Microsoft says Google made 'misleading security claims to the government'

Google sued the U.S. government for buying Microsoft instead of Google based on claims

An attorney for Microsoft has all but called Google a liar. Google bragged that its cloud offering for the government had achieved a top federal security certification when it hadn't, unsealed court documents reveal. Based on this claimed security certification, Google filed a lawsuit against the government last year. Google sued after the

Google Apps for Government FISMA
Department of the Interior awarded a five-year contract worth up to $59.3 million to Microsoft for its Business Productivity Online Standard Suite (BPOS) cloud, which offers Exchange e-mail and SharePoint as a service.

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Central to Google's lawsuit argument was that Google's competitive offering, Google Apps for Government, had achieved Federal Information Security Management Act (FISMA) certification when BPOS had not. But, it was another cloud app, Google Apps Premier, that had really earned the FISMA standard of approval. Google Apps for Government didn't even exist at the point when the Department of the Interior was investigating its cloud e-mail options. Indeed, Google was still working its way through the FISMA certification process for the offering when Google sued, and didn't have it even a month later, when these court documents on the case were filed. Microsoft's federal BPOS has since been granted the FISMA seal of approval.

Today, Microsoft lawyer David Howard, called Google out in a blog post called Google’s misleading security claims to the government raise serious questions. He wrote:

"I’ll be the first to grant that FISMA certification amounts to something. ...So imagine my surprise on Friday afternoon when, after some delay, some of the court papers were unsealed, at least in part. There for all to see was a statement by the Department of Justice contradicting Google on one of its basic FISMA claims. The DOJ’s brief says (on page 13) 'On December 16, 2010, counsel for the Government learned that, notwithstanding Google’s representations to the public at large, its counsel, the GAO and this Court, it appears that Google’s Google Apps for Government does not have FISMA certification.'

What was Google's rationale for claiming Google Apps for Government had earned FISMA? The company was adding more security to it than was present in the Premier version, ergo, it figured FISMA certification was an eventual no-brainer. The lack of an actual FISMA certification was a mere technicality, a San Francisco Chronicle column claims. The government's lawyers who penned the brief in December further note that:

"However, Google intends to offer Google Apps for Government as a more restrictive version of its product and Google is currently in the process of finishing its application for FISMA certification for its Google Apps for Government. To be clear, in the view of the GSA, the agency that certified Google’s Google Apps Premier, Google does not have FISMA certification for Google Apps for Government."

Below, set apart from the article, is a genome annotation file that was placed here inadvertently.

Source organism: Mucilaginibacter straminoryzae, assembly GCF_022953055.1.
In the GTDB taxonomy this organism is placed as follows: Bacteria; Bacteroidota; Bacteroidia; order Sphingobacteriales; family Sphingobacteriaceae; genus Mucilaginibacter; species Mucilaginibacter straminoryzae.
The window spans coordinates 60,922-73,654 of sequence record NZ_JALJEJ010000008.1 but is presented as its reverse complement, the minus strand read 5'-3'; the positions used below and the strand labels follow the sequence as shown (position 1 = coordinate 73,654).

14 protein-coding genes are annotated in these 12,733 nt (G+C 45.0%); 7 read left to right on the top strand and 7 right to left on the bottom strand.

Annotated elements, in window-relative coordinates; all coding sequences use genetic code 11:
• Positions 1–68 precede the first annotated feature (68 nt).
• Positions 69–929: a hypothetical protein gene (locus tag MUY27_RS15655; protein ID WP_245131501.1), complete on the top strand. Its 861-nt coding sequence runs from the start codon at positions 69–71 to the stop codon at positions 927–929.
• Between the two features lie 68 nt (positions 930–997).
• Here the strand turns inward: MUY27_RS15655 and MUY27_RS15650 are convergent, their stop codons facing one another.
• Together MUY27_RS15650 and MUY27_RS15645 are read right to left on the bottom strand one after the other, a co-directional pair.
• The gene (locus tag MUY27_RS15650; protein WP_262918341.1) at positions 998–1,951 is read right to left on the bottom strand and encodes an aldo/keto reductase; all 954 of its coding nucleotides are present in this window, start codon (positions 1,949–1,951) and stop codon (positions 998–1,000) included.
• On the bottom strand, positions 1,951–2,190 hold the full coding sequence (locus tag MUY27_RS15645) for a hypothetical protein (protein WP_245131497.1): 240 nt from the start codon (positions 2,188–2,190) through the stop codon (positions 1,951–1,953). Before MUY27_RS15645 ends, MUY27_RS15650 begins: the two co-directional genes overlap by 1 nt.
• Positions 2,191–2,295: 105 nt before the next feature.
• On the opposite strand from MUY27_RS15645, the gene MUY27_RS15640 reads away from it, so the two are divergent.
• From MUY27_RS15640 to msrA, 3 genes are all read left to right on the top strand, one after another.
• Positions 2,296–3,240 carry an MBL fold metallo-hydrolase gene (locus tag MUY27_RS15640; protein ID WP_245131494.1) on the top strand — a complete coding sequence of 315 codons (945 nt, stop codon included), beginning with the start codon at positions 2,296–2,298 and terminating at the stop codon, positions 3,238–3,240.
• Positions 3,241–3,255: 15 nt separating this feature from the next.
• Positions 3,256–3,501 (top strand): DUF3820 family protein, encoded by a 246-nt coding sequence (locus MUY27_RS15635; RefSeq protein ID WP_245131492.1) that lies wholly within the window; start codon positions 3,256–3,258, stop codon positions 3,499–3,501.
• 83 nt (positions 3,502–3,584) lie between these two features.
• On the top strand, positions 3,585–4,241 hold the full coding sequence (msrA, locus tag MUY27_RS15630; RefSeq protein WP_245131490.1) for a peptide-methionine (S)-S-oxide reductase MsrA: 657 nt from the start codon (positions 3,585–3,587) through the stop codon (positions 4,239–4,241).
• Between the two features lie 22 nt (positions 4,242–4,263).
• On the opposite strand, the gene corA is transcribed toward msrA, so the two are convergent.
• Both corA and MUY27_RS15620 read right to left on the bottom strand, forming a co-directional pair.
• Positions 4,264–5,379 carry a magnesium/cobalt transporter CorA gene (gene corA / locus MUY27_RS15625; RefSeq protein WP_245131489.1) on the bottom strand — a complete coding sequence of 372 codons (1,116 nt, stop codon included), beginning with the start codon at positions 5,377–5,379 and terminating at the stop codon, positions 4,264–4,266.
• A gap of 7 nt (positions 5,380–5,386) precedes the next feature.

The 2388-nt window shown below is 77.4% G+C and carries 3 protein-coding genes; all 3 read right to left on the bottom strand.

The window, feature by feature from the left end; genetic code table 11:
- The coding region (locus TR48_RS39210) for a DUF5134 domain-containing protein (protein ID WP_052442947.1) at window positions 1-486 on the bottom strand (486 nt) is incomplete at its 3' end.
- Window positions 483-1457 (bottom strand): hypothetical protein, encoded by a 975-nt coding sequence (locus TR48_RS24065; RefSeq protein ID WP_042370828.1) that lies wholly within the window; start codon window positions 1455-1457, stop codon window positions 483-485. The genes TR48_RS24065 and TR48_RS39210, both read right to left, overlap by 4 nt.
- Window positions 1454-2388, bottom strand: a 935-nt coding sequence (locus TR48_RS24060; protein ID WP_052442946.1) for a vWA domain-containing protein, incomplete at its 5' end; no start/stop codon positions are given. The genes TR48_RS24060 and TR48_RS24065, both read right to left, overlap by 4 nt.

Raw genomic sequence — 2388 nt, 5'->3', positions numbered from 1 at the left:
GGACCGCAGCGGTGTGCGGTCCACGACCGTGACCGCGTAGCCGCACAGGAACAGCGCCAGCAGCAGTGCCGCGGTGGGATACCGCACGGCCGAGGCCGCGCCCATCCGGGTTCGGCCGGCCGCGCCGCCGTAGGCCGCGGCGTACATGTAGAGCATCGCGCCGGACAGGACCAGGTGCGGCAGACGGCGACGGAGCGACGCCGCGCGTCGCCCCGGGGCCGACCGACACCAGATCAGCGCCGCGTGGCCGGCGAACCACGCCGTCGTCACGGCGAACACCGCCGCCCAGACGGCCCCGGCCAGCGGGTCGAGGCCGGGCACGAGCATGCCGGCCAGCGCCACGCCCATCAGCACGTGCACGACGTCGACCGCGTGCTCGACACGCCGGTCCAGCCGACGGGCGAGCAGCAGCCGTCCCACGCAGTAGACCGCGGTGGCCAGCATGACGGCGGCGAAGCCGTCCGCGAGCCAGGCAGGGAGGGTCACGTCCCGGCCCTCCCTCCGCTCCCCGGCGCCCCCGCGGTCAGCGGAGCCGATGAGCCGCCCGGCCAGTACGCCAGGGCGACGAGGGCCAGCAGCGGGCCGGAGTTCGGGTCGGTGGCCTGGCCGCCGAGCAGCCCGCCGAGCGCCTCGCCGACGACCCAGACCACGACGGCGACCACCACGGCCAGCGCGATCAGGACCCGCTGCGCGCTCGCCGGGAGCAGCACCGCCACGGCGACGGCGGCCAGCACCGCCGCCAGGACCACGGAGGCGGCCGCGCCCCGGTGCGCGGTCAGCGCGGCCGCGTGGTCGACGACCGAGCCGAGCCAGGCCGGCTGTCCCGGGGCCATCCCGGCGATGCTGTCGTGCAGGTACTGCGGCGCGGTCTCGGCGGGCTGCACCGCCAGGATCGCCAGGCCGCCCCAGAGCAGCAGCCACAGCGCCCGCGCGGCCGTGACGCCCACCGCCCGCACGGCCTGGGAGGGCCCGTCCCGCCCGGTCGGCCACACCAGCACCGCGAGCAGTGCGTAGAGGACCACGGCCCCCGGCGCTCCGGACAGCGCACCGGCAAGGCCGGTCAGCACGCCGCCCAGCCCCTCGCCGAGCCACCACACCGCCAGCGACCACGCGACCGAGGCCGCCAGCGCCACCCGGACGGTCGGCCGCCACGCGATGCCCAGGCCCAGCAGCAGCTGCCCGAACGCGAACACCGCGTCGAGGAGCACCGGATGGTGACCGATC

Problem is, Google would be adding the wrong-kind of extra security to make its Government offering "more restrictive." Lawyers defending the Department of the Interior claim that their IT folks did look at Google Apps, but FISMA or not, it missed one of their big requirements: dedicated hardware. On top of that, the supposedly more secure Google Apps for Government is more of the same, the brief states:

"More importantly, even if [the Department of Interior] had considered Google Apps for Government, its conclusion would not have changed: it is undisputed that Google Apps for Government is not a private cloud, but rather a multi-tenant cloud that hosts Federal, state, and local entities. Moreover, Google‟s refusal to provide a physically isolated server violates DOI‟s requirements for a dedicated server and violates the requirement that any and all information stored in the cloud be located in a data center within the continental United States," the lawyers defending the government said in a brief filed in December. [PDF of the full brief]

At once point, it was somewhat trendy to sue a government when it granted yet another contract to Microsoft. In 2009, Red Hat sued the Swiss government for granting a no-bid contract to Microsoft for desktop software, forcing the Swiss to open bids to open source vendors. That was a fight worth fighting. But given the newly-revealed circumstances of Google's lawsuit, the circumstances are far from the same. Microsoft's Howard has gone so far as to accuse that Google Apps for Government still isn't FISMA certified despite Googl'es claims all over its Websit that it is (take accusation with a grain of salt).

The bigger issue is how these big companies, with big legal departments compete. Firing off a lawsuit when the government fails to buy your product sounds vaguely like blackmail. False claims are bad, but false lawsuits that must be defended with taxpayer money are even worse. What's next? Suing any company when an IT department awards a big contract to a competitor?

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